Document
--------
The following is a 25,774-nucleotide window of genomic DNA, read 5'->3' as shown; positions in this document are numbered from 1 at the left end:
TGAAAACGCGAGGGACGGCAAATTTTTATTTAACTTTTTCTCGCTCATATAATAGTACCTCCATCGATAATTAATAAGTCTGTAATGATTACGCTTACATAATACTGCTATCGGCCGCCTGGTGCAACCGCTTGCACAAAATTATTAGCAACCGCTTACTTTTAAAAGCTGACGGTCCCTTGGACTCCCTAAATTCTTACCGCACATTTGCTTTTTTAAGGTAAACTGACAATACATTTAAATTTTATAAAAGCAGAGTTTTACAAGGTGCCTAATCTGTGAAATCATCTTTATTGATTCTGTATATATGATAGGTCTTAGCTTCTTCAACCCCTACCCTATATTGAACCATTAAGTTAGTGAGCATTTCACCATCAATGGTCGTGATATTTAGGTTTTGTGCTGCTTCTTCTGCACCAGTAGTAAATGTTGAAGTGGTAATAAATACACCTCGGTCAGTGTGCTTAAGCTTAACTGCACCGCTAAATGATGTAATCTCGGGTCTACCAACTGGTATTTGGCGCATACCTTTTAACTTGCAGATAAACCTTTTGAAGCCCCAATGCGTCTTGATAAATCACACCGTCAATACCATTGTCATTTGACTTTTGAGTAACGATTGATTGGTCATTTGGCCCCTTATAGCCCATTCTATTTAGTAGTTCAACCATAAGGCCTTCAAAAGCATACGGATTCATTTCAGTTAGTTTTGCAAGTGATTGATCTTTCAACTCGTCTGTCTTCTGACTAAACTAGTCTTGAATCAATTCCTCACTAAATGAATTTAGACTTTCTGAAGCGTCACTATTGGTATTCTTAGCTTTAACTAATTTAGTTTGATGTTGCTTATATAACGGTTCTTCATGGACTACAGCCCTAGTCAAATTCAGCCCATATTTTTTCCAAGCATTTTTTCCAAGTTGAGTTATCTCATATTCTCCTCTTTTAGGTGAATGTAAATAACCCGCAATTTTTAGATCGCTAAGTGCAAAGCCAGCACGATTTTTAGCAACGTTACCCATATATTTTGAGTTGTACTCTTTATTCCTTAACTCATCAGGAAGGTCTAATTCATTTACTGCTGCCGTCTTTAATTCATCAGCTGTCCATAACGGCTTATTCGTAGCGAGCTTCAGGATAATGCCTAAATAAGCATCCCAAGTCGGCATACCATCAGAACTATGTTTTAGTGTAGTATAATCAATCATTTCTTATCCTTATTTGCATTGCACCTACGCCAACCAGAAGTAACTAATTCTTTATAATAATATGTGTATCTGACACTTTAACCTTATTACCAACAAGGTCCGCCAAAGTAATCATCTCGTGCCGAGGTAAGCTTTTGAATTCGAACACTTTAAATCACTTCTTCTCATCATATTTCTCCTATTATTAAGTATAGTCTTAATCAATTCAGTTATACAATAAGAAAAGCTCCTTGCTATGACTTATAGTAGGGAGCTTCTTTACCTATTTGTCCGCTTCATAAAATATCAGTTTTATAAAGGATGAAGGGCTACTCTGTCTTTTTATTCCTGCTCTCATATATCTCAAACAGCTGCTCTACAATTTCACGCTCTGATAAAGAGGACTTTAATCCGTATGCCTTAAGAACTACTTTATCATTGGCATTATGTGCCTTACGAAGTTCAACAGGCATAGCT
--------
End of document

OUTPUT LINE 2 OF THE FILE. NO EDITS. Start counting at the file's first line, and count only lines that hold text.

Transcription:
TGAAAACGCGAGGGACGGCAAATTTTTATTTAACTTTTTCTCGCTCATATAATAGTACCTCCATCGATAATTAATAAGTCTGTAATGATTACGCTTACATAATACTGCTATCGGCCGCCTGGTGCAACCGCTTGCACAAAATTATTAGCAACCGCTTACTTTTAAAAGCTGACGGTCCCTTGGACTCCCTAAATTCTTACCGCACATTTGCTTTTTTAAGGTAAACTGACAATACATTTAAATTTTATAAAAGCAGAGTTTTACAAGGTGCCTAATCTGTGAAATCATCTTTATTGATTCTGTATATATGATAGGTCTTAGCTTCTTCAACCCCTACCCTATATTGAACCATTAAGTTAGTGAGCATTTCACCATCAATGGTCGTGATATTTAGGTTTTGTGCTGCTTCTTCTGCACCAGTAGTAAATGTTGAAGTGGTAATAAATACACCTCGGTCAGTGTGCTTAAGCTTAACTGCACCGCTAAATGATGTAATCTCGGGTCTACCAACTGGTATTTGGCGCATACCTTTTAACTTGCAGATAAACCTTTTGAAGCCCCAATGCGTCTTGATAAATCACACCGTCAATACCATTGTCATTTGACTTTTGAGTAACGATTGATTGGTCATTTGGCCCCTTATAGCCCATTCTATTTAGTAGTTCAACCATAAGGCCTTCAAAAGCATACGGATTCATTTCAGTTAGTTTTGCAAGTGATTGATCTTTCAACTCGTCTGTCTTCTGACTAAACTAGTCTTGAATCAATTCCTCACTAAATGAATTTAGACTTTCTGAAGCGTCACTATTGGTATTCTTAGCTTTAACTAATTTAGTTTGATGTTGCTTATATAACGGTTCTTCATGGACTACAGCCCTAGTCAAATTCAGCCCATATTTTTTCCAAGCATTTTTTCCAAGTTGAGTTATCTCATATTCTCCTCTTTTAGGTGAATGTAAATAACCCGCAATTTTTAGATCGCTAAGTGCAAAGCCAGCACGATTTTTAGCAACGTTACCCATATATTTTGAGTTGTACTCTTTATTCCTTAACTCATCAGGAAGGTCTAATTCATTTACTGCTGCCGTCTTTAATTCATCAGCTGTCCATAACGGCTTATTCGTAGCGAGCTTCAGGATAATGCCTAAATAAGCATCCCAAGTCGGCATACCATCAGAACTATGTTTTAGTGTAGTATAATCAATCATTTCTTATCCTTATTTGCATTGCACCTACGCCAACCAGAAGTAACTAATTCTTTATAATAATATGTGTATCTGACACTTTAACCTTATTACCAACAAGGTCCGCCAAAGTAATCATCTCGTGCCGAGGTAAGCTTTTGAATTCGAACACTTTAAATCACTTCTTCTCATCATATTTCTCCTATTATTAAGTATAGTCTTAATCAATTCAGTTATACAATAAGAAAAGCTCCTTGCTATGACTTATAGTAGGGAGCTTCTTTACCTATTTGTCCGCTTCATAAAATATCAGTTTTATAAAGGATGAAGGGCTACTCTGTCTTTTTATTCCTGCTCTCATATATCTCAAACAGCTGCTCTACAATTTCACGCTCTGATAAAGAGGACTTTAATCCGTATGCCTTAAGAACTACTTTATCATTGGCATTATGTGCCTTACGAAGTTCAACAGGCATAGCT